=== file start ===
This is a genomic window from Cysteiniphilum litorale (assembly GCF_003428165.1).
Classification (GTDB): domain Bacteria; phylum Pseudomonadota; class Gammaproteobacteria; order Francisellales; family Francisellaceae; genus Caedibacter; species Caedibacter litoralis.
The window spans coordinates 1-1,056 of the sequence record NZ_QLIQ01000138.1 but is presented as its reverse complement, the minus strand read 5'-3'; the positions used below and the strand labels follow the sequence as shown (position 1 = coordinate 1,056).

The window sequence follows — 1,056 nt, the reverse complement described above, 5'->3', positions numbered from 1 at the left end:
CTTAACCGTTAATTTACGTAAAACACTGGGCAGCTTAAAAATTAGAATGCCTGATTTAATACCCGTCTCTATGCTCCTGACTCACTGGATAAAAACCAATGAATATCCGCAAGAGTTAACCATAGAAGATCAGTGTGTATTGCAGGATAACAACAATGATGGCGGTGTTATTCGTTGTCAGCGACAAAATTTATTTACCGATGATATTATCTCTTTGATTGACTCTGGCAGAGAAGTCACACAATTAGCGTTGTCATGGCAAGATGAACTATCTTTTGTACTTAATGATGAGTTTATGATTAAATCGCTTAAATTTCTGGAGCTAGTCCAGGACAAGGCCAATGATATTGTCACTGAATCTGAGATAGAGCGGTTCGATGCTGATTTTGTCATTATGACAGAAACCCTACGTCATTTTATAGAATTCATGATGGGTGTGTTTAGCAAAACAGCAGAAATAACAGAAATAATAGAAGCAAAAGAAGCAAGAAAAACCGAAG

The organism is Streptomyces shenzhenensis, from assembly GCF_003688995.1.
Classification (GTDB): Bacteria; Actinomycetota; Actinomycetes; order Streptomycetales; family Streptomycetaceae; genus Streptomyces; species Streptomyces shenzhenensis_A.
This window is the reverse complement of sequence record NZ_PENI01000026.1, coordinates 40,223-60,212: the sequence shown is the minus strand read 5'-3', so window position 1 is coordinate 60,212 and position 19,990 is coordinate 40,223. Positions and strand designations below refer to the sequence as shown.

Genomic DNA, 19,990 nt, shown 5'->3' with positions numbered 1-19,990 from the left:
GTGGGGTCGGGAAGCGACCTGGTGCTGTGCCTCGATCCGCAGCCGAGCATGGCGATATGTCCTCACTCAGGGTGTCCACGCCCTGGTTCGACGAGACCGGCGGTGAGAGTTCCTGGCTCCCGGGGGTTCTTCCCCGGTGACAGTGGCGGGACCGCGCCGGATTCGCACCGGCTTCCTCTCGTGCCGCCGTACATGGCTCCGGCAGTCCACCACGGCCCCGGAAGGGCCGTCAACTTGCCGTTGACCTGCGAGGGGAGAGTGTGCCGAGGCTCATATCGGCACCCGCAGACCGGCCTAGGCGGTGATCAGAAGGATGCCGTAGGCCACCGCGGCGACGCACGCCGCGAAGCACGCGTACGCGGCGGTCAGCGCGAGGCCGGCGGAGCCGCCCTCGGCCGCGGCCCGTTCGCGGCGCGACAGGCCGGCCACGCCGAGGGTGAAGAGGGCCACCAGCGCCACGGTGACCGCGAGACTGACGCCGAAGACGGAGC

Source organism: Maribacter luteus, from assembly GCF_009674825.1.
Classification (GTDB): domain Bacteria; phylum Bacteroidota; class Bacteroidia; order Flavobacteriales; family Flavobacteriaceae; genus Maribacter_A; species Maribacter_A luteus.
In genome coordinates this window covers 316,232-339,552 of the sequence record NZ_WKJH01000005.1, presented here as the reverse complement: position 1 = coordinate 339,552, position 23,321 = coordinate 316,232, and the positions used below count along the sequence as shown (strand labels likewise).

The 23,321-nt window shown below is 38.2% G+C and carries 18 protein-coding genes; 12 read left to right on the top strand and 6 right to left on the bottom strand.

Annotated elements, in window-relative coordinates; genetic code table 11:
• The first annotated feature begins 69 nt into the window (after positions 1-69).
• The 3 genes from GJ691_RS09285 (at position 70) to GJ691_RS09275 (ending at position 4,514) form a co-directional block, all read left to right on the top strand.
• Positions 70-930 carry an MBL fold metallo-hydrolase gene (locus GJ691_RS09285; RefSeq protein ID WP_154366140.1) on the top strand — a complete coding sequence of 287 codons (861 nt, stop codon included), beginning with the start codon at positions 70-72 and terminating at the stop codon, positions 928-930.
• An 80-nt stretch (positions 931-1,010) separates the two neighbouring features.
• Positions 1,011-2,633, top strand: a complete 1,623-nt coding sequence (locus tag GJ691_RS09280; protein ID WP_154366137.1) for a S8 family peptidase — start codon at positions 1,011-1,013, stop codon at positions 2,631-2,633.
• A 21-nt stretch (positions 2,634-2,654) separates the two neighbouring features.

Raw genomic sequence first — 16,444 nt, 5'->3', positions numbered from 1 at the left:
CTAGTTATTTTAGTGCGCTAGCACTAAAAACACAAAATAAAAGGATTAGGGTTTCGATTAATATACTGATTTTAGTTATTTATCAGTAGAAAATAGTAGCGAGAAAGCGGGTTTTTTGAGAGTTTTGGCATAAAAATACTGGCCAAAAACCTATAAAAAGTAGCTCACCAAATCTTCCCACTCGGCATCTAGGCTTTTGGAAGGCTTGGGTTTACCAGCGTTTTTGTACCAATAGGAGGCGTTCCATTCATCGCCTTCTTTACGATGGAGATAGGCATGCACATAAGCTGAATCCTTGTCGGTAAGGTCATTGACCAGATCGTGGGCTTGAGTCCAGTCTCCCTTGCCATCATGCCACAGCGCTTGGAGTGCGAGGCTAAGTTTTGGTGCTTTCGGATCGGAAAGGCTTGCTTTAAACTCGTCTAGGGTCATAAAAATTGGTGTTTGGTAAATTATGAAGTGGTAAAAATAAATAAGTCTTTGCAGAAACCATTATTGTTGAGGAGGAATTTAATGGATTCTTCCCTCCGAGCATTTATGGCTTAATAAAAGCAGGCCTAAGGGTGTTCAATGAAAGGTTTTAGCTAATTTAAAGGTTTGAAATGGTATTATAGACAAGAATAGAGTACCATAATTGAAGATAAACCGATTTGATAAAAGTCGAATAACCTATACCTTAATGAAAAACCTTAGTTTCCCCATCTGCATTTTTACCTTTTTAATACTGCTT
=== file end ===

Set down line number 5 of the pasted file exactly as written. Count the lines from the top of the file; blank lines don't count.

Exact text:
CTTAACCGTTAATTTACGTAAAACACTGGGCAGCTTAAAAATTAGAATGCCTGATTTAATACCCGTCTCTATGCTCCTGACTCACTGGATAAAAACCAATGAATATCCGCAAGAGTTAACCATAGAAGATCAGTGTGTATTGCAGGATAACAACAATGATGGCGGTGTTATTCGTTGTCAGCGACAAAATTTATTTACCGATGATATTATCTCTTTGATTGACTCTGGCAGAGAAGTCACACAATTAGCGTTGTCATGGCAAGATGAACTATCTTTTGTACTTAATGATGAGTTTATGATTAAATCGCTTAAATTTCTGGAGCTAGTCCAGGACAAGGCCAATGATATTGTCACTGAATCTGAGATAGAGCGGTTCGATGCTGATTTTGTCATTATGACAGAAACCCTACGTCATTTTATAGAATTCATGATGGGTGTGTTTAGCAAAACAGCAGAAATAACAGAAATAATAGAAGCAAAAGAAGCAAGAAAAACCGAAG